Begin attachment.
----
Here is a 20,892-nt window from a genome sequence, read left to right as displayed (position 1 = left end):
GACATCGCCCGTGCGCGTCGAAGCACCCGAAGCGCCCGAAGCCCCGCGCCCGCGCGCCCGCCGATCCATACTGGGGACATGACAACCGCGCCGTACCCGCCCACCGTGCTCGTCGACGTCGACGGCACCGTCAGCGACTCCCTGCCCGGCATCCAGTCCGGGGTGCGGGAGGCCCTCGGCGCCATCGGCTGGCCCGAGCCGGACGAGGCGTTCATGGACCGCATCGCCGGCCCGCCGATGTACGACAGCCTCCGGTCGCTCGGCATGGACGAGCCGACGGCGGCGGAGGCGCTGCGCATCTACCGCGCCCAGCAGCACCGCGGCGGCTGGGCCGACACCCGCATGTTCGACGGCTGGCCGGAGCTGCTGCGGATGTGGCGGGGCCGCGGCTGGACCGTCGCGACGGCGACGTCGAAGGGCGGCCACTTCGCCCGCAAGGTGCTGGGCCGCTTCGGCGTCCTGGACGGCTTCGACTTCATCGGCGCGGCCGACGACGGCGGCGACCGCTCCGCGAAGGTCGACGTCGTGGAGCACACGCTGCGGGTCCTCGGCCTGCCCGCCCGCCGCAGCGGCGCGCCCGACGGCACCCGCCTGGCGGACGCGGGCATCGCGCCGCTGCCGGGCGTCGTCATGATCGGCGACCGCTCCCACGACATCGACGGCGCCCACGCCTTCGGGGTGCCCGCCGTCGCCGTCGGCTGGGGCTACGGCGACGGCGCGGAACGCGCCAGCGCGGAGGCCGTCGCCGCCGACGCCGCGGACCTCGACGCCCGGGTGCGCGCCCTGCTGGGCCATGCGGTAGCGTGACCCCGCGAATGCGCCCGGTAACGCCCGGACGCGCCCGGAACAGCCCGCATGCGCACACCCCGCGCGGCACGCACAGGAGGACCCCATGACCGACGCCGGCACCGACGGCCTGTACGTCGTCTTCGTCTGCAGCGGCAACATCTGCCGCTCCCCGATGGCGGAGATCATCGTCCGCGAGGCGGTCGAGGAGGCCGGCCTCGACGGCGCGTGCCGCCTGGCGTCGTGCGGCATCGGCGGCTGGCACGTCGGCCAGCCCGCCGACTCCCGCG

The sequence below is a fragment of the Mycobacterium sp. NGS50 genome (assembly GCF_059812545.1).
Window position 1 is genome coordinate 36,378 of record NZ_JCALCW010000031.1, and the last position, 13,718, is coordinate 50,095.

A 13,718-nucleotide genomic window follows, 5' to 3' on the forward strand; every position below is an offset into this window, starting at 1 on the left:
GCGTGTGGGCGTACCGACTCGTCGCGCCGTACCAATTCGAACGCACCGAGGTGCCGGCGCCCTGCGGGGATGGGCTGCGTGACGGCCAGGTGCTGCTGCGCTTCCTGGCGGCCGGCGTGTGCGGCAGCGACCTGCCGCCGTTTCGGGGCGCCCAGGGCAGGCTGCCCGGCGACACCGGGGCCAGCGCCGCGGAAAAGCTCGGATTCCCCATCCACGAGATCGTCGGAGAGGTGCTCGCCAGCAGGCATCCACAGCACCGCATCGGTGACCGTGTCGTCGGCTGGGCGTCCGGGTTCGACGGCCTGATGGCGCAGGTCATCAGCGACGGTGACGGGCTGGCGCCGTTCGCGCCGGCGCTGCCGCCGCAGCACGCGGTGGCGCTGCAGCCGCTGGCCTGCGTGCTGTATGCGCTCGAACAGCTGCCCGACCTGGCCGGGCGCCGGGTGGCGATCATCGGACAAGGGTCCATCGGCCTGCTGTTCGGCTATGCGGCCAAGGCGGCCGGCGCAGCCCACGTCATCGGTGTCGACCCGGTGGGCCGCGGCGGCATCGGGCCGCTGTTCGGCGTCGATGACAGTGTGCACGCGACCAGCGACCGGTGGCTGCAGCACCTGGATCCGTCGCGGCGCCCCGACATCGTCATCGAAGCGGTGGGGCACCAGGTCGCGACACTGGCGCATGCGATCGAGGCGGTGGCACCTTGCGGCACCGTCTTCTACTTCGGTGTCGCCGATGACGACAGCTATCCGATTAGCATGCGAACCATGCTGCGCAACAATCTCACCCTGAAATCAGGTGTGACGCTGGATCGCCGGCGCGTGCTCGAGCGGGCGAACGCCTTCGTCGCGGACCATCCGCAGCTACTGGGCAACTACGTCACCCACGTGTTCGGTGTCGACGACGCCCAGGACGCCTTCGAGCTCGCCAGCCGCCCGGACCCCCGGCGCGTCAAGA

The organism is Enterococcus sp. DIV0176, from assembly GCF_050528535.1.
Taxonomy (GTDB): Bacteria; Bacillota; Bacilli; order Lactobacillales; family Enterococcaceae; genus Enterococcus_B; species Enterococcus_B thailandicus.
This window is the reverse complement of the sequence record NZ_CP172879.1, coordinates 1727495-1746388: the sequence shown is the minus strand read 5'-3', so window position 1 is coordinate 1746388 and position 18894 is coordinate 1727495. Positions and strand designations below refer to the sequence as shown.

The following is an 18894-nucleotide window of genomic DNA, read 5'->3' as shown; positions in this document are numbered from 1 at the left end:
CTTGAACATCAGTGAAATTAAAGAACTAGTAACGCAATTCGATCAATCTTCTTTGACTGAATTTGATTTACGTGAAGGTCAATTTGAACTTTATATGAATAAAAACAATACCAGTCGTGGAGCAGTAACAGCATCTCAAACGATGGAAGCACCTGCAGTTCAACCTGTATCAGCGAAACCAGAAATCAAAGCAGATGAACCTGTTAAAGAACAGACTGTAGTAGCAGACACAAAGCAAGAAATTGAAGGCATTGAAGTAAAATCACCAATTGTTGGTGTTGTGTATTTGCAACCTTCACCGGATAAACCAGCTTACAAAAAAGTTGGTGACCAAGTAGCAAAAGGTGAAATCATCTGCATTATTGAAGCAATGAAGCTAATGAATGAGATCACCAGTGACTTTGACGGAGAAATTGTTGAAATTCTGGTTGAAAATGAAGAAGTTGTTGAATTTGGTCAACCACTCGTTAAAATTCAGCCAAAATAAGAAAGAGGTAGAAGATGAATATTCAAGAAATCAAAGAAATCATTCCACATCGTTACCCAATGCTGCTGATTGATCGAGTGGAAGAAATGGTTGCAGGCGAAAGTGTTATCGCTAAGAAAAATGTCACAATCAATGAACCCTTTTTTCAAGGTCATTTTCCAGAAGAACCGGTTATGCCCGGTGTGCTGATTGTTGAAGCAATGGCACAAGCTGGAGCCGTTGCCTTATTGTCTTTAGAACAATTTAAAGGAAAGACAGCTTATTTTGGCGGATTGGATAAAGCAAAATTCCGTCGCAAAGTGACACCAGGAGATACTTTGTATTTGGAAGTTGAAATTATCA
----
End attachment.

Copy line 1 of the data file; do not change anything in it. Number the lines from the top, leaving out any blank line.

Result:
Here is a 20,892-nt window from a genome sequence, read left to right as displayed (position 1 = left end):